The next round will take place on June 30, starting at 14:00 US Eastern time. Artem Kachanovskyi 2P will challenge Eric Lui. The game will be played on OGS and live-streamed on Twitch.

AGA candidates coming forward in all regions

Friday June 7, 2019

Current candidates are Chris Kirschner in the western, Steve Colburn in the eastern, and Devin Fraze in the central region. If you know of someone who you believe would offer guidance and service to the AGA consider making a nomination. Nominations, including self-nominations may be made by full members for the region in which the member resides and must be received by June 15, 2019. Nominations and questions must be emailed to elections@usgo.org. Click here for complete election information and qualifications.

China’s half-point victory clinches win in 2019 World Amateur Go Championships; U.S. places 4th, Canada 6th

Friday June 7, 2019

Wang Chen, China’s representative to the 2019 World Amateur Go Championship edged out his Korean rival Lee Jaesong in a tense half-point game to take top honors, while the US player, Albert Yen, and Canadian Wu Qi You scored outstanding results at 4th and 6th place respectively. Along with Hungarian Pal Balogh in 5th and Ukrainian Dmytro Bogatskyi in
7th, half of the top eight finishers were from outside Asia. Third place went to Chan Nai San of Hong Kong and 8th to Kawaguchi Tsubasa of Japan.

Full results are here. Wang went undefeated in the eight-round, four-day event in Matsue City, Shimane Prefecture, Japan, securing the win at the end of the day three when he beat Lee. It was Lee’s only defeat.

Both players started the game very steadily, taking few risks, and in fact there was very little fighting at any point in the game. When white played the shoulder hit of 60, black opted to link his stones on the upper side with 61, but then white’s capture of 62–68 gave white a locally favorable result. Following that, white kept the game in his grip, and even with the successful invasion of black 121, etc., white was favored for the win. The decisive fight broke out with black 145. White’s defense was solid and, up to 175, he still held the lead. However, white 180 let black complicate the situation, when a jump at around f10 would have been good enough. White 186 is probably the losing move: black 187 captured six stones in the center, and although white could then return to capture four black stones with 194, black had profited slightly from the whole exchange. The rest of the endgame was played precisely by both sides, and it does not look like there was a way for white to avoid a half-point loss.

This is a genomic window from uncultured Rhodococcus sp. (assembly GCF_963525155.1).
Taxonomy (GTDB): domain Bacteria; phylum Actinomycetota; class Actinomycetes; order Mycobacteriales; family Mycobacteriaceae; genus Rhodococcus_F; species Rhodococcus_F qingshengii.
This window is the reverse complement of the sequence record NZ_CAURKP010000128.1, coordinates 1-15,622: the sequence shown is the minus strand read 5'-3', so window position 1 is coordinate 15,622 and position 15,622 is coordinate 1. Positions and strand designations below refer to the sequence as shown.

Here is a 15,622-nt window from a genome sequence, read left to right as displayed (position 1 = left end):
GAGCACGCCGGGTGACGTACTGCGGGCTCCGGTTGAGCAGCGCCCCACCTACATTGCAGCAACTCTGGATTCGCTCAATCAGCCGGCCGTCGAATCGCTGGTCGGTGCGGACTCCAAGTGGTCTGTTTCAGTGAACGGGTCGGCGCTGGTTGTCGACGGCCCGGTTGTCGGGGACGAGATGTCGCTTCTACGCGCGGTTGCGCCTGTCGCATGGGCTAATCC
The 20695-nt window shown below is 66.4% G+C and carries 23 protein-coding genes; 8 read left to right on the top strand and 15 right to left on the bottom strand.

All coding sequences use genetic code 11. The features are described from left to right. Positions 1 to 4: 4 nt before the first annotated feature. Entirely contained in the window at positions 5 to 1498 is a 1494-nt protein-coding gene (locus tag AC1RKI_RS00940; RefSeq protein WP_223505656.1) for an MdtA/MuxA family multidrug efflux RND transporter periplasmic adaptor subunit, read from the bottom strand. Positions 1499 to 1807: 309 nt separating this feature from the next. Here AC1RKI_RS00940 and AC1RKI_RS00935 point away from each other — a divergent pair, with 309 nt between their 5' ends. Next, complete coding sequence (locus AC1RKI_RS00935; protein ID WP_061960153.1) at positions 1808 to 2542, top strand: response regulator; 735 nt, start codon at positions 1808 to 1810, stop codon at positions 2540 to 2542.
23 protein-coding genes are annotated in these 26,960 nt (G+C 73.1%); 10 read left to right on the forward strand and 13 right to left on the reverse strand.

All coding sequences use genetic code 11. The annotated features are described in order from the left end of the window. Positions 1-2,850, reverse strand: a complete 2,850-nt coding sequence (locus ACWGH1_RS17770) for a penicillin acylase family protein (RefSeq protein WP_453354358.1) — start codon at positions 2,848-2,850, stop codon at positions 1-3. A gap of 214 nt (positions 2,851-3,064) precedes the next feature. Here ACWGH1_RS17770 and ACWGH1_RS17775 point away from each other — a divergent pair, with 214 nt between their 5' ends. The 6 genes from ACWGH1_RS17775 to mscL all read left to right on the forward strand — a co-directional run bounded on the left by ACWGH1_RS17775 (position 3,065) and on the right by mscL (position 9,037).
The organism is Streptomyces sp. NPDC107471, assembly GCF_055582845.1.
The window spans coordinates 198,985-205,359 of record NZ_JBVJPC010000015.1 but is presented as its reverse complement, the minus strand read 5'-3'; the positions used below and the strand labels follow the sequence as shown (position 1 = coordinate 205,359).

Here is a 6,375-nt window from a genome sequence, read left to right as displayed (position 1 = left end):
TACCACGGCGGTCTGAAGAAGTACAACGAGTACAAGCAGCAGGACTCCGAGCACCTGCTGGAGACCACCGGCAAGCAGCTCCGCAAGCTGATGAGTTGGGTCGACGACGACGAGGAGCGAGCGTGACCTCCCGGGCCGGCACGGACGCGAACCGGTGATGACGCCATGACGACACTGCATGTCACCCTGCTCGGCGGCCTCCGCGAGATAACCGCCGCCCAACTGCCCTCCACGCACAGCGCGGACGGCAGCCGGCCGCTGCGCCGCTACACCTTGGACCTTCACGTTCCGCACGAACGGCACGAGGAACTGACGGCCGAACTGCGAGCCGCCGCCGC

Among the players who won six of their eight games, the Hong Kong player benefited from having played the top four starters and defeating two of them, while Albert Yen lost only to China and Korea.

The Asada Shizuo Fighting Spirit special prize, awarded to the player who best shows good manners and sportsmanlike conduct, was given to Singaporean Kwa Jie Hui, who placed ninth. While Kwa’s award may have been given for his generous response to a clock mishap in his game with Japan, discussion at the playing site also noted his patient demeanor in the face of fearsome pairings. Kwa played against all of the top six starters, China, Korea, Taiwan, Japan, a French 7-dan, and a German 6-dan, and still came in 5–3. He also represented Singapore in 2018 and played against China, Korea, Taiwan, and strong players from Russia,
Canada, and Finland, similarly scoring 5–3.
– reported by Andy Okun; commentary by Antti Törmänen

Eric Lui scores second win in Transatlantic Team Championship

Sunday June 2, 2019

In round five of the Transatlantic Professional Go Team Championship, played on June 2, Eric Lui 1P defeated EGF pro Ali Jabarin 2P. The game was followed live by over 300 players on OGS and 4,000 viewers on Twitch.
The game intensified as Ali (white) invaded black’s large moyo on the right side. A white group on the right appeared dead for some time, leading viewers to believe the game would be over soon. Yet, to everyone’s surprise, including main commentator Inseong Hwang, Ali magically found a way to save the group. However, in the process, white had to leave the center undefended, and black’s center territory became too large for white to match. At the final count, black won by 24.5 points.